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Resources for the social justice hero's journey

Michele Frankeni  |  17 June 2020

Content warning: Students may have direct experience, or know someone who has direct experience, of some of the topics or injustices talked about in the game. Teachers should raise this with the class before they start the game, and note that students are free to take a break at any point during the game, and to talk to a trusted adult about any feelings that might arise.

Further ideas for the knowledge, experience, reflection and activity sections of the Social Justice Hero's Journey.

KNOWLEDGE CARDS

 The top five countries of origin of refugees worldwide are Syria, Afghanistan, South Sudan, Myanmar. The fifth country is?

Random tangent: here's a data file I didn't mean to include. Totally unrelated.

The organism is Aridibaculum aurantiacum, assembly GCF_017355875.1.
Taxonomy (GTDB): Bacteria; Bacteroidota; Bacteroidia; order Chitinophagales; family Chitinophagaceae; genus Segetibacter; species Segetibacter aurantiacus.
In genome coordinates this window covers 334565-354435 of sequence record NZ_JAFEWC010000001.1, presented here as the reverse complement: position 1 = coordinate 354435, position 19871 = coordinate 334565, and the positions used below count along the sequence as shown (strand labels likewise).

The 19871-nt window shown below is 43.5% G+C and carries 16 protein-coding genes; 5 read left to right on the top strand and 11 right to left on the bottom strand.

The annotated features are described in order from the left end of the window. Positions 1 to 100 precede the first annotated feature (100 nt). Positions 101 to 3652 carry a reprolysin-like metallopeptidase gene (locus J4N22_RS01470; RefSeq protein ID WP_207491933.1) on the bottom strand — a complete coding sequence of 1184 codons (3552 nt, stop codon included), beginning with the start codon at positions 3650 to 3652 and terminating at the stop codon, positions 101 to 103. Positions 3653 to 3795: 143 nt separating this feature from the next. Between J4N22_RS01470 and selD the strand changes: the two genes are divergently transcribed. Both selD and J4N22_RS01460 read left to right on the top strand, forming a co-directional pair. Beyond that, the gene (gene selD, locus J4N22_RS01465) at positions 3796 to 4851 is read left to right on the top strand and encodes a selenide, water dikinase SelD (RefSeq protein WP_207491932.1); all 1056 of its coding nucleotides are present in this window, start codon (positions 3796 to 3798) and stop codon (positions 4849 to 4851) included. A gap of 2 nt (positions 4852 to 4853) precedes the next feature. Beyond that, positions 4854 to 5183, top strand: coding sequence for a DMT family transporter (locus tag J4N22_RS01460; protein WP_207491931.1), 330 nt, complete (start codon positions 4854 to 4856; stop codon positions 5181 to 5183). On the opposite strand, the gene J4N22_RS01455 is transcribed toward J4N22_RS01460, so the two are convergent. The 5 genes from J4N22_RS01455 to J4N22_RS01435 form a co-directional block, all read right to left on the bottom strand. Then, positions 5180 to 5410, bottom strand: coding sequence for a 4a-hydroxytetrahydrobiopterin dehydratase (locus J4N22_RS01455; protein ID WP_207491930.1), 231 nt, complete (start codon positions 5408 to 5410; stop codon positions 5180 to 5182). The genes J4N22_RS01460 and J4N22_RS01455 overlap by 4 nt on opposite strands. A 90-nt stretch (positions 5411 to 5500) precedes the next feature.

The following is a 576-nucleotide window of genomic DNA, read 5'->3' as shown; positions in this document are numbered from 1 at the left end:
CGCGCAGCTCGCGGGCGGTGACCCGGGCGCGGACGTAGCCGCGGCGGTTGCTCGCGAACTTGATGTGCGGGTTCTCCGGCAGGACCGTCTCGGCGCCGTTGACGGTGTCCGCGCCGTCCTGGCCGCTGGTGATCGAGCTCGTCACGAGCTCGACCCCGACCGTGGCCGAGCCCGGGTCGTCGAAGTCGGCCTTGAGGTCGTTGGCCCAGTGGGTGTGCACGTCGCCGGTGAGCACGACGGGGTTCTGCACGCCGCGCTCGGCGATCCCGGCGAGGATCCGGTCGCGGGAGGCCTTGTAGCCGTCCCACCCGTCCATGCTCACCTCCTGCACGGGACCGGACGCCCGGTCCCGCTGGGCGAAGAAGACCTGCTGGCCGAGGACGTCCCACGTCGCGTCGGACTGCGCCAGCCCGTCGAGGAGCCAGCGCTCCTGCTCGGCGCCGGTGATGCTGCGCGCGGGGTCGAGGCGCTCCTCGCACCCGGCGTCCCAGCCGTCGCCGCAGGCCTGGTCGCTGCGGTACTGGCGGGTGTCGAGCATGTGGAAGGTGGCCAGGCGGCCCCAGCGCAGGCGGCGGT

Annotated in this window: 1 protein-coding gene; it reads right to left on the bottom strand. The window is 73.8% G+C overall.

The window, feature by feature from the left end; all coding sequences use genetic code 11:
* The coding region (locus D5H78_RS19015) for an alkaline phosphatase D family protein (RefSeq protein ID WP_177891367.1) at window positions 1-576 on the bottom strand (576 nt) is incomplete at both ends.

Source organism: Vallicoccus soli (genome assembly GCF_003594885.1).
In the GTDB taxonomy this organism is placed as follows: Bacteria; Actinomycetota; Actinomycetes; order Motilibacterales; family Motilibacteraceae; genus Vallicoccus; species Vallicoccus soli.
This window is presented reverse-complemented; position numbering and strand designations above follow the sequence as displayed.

1. France
  2. South Africa
  3. Sri Lanka
  4. Somalia

Most people seeking asylum in Australia arrive by boat?

  1. True
  2. False

The United Nations was formed after?

  1. The Vietnam War
  2. World War II
  3. World War I
  4. The Fall of the Berlin Wall

The number of people in the world in 2015 who lived below the international poverty line of A$2.80 (US$1.90) were?

  1. 736 million
  2. 637 million
  3. 73 million
  4. 6763 million

Two-thirds of undernourished people worldwide live in two regions. They are?

  1. Sub-Saharan Africa and Latin America
  2. Sub-Saharan Africa and the Middle East
  3. Southern Asia and Latin America
  4. Southern Asia and Sub-Saharan Africa

A program to eradicate polio worldwide was established in 1988. Since then polio cases have decreased by more than?

  1. 80%
  2. 90%
  3. 99%
  4. 85%

The largest percentage of the global population lives in Asia. That percentage is?